McGrady isn’t working toward a comeback, instead he’s quite enthusiastic in his role as creator of the OBL, which concludes a successful inaugural season this Friday and Saturday, July 15-16, with the league’s $250,000 grand prize in the OBL Finals in Henderson, NV. McGrady’s vision of an elite one-on-one league was quickly bolstered by a television deal with Showtime Networks.
“There’s a lot of untapped talent out here,” McGrady says. “And as a basketball fan and a non-basketball fan, I could find that talent to put on a platform on one on one platform to where we actually be entertaining watching this.”
What It Takes To Rule The OBL Court
If Tracy McGrady were to compete, he says the scouting report would look a bit like this: “Today, anybody can lock me up,” McGrady says, “but for prime T-Mac, the report would probably say it’s best to make me go right. As a right-handed player, most of us like to drive left because we’re much stronger and more comfortable. We’re more comfortable going left for dribble pull ups, or finishing with the left hand … I became so strong going to my left that I wasn’t as good going to my right. That would be my scouting report, I could admit that now.” [laughs]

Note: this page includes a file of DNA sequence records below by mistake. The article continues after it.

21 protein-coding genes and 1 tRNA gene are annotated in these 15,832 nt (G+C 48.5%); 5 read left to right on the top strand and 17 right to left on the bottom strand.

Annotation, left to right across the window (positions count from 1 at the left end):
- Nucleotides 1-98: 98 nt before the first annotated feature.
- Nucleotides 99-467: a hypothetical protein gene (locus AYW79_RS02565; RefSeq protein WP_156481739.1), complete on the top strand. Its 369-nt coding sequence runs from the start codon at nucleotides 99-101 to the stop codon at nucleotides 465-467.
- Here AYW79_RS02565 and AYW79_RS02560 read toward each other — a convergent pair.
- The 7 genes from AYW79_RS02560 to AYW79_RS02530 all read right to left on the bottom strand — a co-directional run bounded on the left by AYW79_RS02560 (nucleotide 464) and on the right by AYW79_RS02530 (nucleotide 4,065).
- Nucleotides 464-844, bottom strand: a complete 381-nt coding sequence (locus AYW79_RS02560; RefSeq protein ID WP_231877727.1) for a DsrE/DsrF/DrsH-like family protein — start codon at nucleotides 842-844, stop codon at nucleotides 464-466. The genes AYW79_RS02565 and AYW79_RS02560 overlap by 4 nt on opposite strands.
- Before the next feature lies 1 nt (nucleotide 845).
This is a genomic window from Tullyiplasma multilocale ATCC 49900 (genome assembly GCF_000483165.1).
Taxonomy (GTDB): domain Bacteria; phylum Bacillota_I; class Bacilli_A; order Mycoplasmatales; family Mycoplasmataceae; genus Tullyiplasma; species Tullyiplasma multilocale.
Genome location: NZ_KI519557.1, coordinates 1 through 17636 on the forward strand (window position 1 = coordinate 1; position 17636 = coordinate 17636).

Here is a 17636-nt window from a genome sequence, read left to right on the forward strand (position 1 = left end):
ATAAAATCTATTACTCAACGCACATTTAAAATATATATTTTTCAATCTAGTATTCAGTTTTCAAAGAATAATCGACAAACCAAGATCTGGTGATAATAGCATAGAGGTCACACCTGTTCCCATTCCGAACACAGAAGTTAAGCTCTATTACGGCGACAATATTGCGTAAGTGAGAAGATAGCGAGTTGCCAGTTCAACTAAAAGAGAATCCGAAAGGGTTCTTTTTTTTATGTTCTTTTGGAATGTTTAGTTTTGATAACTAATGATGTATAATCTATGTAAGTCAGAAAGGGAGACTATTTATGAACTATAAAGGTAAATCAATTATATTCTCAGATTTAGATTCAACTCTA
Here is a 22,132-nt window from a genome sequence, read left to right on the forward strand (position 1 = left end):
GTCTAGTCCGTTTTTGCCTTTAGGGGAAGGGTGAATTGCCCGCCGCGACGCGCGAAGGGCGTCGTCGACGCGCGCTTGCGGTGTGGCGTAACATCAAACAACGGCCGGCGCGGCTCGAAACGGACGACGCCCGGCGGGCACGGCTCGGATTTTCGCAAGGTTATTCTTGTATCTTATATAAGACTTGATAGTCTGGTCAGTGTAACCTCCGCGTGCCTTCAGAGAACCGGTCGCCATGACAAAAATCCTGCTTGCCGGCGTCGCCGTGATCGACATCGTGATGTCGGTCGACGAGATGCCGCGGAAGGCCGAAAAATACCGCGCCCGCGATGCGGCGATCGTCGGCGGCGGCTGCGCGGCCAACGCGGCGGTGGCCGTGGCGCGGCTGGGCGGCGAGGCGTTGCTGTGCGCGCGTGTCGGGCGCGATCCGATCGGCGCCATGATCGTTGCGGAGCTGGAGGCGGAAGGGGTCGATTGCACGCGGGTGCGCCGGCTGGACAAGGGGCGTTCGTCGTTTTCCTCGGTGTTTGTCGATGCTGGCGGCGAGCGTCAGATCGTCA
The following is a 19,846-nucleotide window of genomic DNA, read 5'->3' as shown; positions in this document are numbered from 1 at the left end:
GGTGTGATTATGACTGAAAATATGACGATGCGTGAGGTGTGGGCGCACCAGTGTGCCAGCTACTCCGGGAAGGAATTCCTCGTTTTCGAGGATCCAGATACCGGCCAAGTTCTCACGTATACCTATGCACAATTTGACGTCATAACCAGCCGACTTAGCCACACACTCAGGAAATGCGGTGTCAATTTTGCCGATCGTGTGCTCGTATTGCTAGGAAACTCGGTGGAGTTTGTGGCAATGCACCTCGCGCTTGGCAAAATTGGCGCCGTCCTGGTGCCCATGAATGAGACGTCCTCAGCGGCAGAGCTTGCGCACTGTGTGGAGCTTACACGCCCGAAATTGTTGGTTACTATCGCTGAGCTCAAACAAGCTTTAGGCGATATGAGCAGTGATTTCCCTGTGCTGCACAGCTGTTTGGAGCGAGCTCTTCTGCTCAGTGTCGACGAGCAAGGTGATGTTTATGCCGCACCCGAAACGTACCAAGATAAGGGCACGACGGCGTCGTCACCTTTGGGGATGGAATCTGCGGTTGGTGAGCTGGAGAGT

In the OBL, seven points wins a game and there’s a reason, McGrady says: entertainment value “If you play to 11 or 15, that’s not a product you’re gonna want to watch, especially in one on one. It’s gonna get sloppy. Players are gonna get tired and settle for jump shots. And that’s not gonna be a good look.”